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November 2003 (Updated on the 15th)



recommended Books

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by Jessica Kuzmier

     The holiday of Thanksgiving is once more upon the American landscape, with its football and too much food. There's the promise of great shopping the next day to make it a long weekend for those not in retail or other jobs in the lower rungs of the economic scale, or those we rely on to save the day like law enforcement and medicine, in case the festivities don't go as planned. It's supposed to be a time of celebration and fun, but for many people, the external expectations of the holiday don't go so well with all the bliss. In the midst of personal tragedy, illness or grieving, the idea of being grateful seems like a big joke. What's there to be thankful for when you haven't been able to find a job in the last eight months or your spouse is dying of cancer? Are you kidding?

     Life is such that the external components are easy to become the sole focus of one's existence, whether it has to do with things, or what is considered important, like health or a family. A successful life, both societally and to many individually, can easily turn into an accumulation of things, those things that can be seen and witnessed by others. In some ways, even though health and friendship are considered to be "purer" than many other material things, they, too are external things, sometimes subject to outside forces removing them. Success like this only causes a person to hope that the house of his life has been built on a solid foundation; he has no idea and no control of when the whole thing will come crashing down on him. External reality becomes something to fear rather than rejoice in, because one never knows when it will be taken away from him.

     Buddhism is known for its promotion of detachment, claiming that strong attachments to anything will cause pain. Detachment is such that even one who is attached to a particular concept of himself is setting himself up for the same pain as one who is attached to externals. One may have only the best and highest expectations for himself; for example, a person may set out believing that he can love everyone if he puts his mind to it. However, when he falls short of his expectations, his disappointment is the resulting pain.

     Christianity also stresses the impermanence of things. One is continually reminded in Scripture that "all things will pass away". Jesus stresses storing up treasure in heaven, where it will remain undefiled forever. When he was brought for questioning before Pontius Pilate, he said how his kingdom was not of this world. While not regarding the world as evil, he seemed to think the current material age to be of little importance.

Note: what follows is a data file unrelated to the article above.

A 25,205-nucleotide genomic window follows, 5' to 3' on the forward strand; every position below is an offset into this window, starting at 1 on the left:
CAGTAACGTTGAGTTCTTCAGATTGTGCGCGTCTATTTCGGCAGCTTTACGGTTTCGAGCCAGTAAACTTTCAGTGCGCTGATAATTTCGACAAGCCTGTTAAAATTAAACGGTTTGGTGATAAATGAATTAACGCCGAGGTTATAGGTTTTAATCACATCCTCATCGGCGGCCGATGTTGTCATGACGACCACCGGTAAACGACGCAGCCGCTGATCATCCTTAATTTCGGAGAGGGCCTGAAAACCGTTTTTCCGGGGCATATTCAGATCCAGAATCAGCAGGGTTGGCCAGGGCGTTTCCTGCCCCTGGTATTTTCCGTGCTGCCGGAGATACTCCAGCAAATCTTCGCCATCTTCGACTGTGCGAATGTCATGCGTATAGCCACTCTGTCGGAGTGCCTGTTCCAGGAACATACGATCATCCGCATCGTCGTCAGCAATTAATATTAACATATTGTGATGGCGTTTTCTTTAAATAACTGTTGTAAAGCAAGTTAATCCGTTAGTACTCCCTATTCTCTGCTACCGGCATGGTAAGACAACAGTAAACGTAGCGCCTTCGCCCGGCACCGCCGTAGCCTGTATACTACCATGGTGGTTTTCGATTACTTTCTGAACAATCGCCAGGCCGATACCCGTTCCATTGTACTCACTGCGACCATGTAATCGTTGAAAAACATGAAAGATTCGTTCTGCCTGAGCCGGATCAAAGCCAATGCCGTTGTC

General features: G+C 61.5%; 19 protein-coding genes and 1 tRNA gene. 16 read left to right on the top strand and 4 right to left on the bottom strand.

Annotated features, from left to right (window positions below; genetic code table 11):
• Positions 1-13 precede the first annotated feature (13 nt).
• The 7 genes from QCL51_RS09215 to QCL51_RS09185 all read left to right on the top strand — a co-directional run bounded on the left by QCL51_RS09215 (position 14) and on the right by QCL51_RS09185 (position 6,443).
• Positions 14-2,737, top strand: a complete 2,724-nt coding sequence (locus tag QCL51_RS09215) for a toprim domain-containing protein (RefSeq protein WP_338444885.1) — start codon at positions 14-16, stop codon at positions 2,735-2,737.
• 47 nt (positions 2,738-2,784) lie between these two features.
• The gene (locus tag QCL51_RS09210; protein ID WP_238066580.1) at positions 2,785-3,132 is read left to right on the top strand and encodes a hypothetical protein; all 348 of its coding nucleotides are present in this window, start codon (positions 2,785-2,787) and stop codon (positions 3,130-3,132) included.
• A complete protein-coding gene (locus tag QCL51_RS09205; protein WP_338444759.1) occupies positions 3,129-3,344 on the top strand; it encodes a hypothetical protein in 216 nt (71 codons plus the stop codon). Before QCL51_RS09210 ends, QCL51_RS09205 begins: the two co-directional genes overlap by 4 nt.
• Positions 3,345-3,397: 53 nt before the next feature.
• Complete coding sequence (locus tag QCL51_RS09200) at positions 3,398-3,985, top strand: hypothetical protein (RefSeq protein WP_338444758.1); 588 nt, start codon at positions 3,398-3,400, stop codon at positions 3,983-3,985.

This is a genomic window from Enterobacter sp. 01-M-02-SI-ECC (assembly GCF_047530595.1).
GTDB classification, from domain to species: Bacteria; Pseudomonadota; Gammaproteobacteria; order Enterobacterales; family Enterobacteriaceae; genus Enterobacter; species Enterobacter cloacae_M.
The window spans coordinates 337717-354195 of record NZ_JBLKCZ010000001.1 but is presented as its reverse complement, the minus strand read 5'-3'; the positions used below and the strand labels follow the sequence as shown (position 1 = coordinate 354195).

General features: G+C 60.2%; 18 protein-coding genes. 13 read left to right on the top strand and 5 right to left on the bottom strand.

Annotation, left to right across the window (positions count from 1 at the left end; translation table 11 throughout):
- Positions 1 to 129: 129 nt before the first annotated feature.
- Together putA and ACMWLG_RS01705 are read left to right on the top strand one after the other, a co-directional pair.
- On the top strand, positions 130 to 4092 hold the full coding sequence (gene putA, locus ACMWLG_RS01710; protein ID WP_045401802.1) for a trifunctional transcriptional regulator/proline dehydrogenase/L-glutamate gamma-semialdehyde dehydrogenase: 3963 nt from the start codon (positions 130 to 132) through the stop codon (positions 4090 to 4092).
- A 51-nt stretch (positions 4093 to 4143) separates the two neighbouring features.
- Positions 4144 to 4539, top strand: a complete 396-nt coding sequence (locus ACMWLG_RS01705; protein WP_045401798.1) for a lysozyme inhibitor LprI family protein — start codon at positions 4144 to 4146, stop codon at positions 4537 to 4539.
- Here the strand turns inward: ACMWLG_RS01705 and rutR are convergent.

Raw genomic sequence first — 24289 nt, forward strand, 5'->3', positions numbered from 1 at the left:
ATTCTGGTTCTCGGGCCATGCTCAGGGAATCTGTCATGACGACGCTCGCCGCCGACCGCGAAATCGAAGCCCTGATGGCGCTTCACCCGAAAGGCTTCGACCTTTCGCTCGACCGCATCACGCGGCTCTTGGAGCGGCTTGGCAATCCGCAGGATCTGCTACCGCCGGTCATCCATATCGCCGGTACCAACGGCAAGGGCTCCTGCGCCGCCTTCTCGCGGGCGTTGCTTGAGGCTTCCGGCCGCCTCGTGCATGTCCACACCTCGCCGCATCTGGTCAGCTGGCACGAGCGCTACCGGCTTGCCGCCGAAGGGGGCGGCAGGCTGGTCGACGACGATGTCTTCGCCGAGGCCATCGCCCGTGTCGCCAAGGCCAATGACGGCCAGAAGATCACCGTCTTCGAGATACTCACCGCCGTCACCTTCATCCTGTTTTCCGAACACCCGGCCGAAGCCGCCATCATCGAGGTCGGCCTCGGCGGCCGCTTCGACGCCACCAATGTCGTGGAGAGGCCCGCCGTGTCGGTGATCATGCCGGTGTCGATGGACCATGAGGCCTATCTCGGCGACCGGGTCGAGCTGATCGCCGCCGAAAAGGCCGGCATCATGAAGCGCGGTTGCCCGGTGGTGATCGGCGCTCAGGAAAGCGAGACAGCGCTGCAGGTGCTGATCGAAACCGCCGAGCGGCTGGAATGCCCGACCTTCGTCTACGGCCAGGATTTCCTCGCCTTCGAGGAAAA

So, what about it?, may come the reply. Two of the world's leading philosophies say all this doesn't matter. Big deal. My life still stinks. I hate the holidays. They're fake. And you still didn't say why I should be grateful for any of this. I don't care that it won't last forever. I care that it's going on now, and it sucks.

     An answer could be that one is miserable because one wants to be, and is obviously getting something out of it. A list of those who are known as saints could be procured to show that gratitude in adversity is possible. But that is probably to heartless to really promote; it can seem like one of those little quips of pithy wisdom that can be used as venom against the defenseless. Who wants to hear some lousy junk about bringing about one's own suffering?

     But gratitude, like love, is a choice. No one is truly defenseless when it comes to his own mind, and here, no matter what is going on out in the world, this internal landscape is one that can be molded and shaped to create what a person wants in his life. Sometimes you can have so little that there seems nothing to be grateful for, and sometimes you can have so much that gratitude seems like a pointless sentiment. So, to cultivate gratitude, one has to decide that this is something that is wanted in his life. Maybe someone just doesn't feel like being grateful right now, and that's okay. But it is important not to play the victim here-- anyone can be grateful if he really wants to. For what, it doesn't matter. Gratitude is contingent on a mindset, not a tangible reality.

     Some thinkers promote that the only real prayer is the one of thanksgiving. Go to any Pentecostal church, and for hours, you will hear throngs of people praising and thanking God. They are grateful for the relationship they are in with him. It doesn't even matter what happened that morning before they got to church, if they had news of a promotion or a fight at home, they are there, praising God. Thanksgiving is a state of being, of opening up to the hope and promise that one can live a bountiful life inside, no matter what happens on the outside.

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The holiday season was always a hard time for us. This particular year had been an especially hard one and, as Thanksgiving drew nearer, we were uncertain as to where our holiday meal would come from.                 Click to see!

Empirical evidence is the bastion for determining reality, and anything outside of this context is suspect. Calling deviance madness is a good way to nullify it.         Click to see!

Then one day some friends of ours suggested we go hiking at Kaaterskill Falls. They originally made the suggestion in the summer, a time where I shun many destinations, rationalizing that I came upstate to avoid crowds, not go out of my way to look for them.    Click to see!

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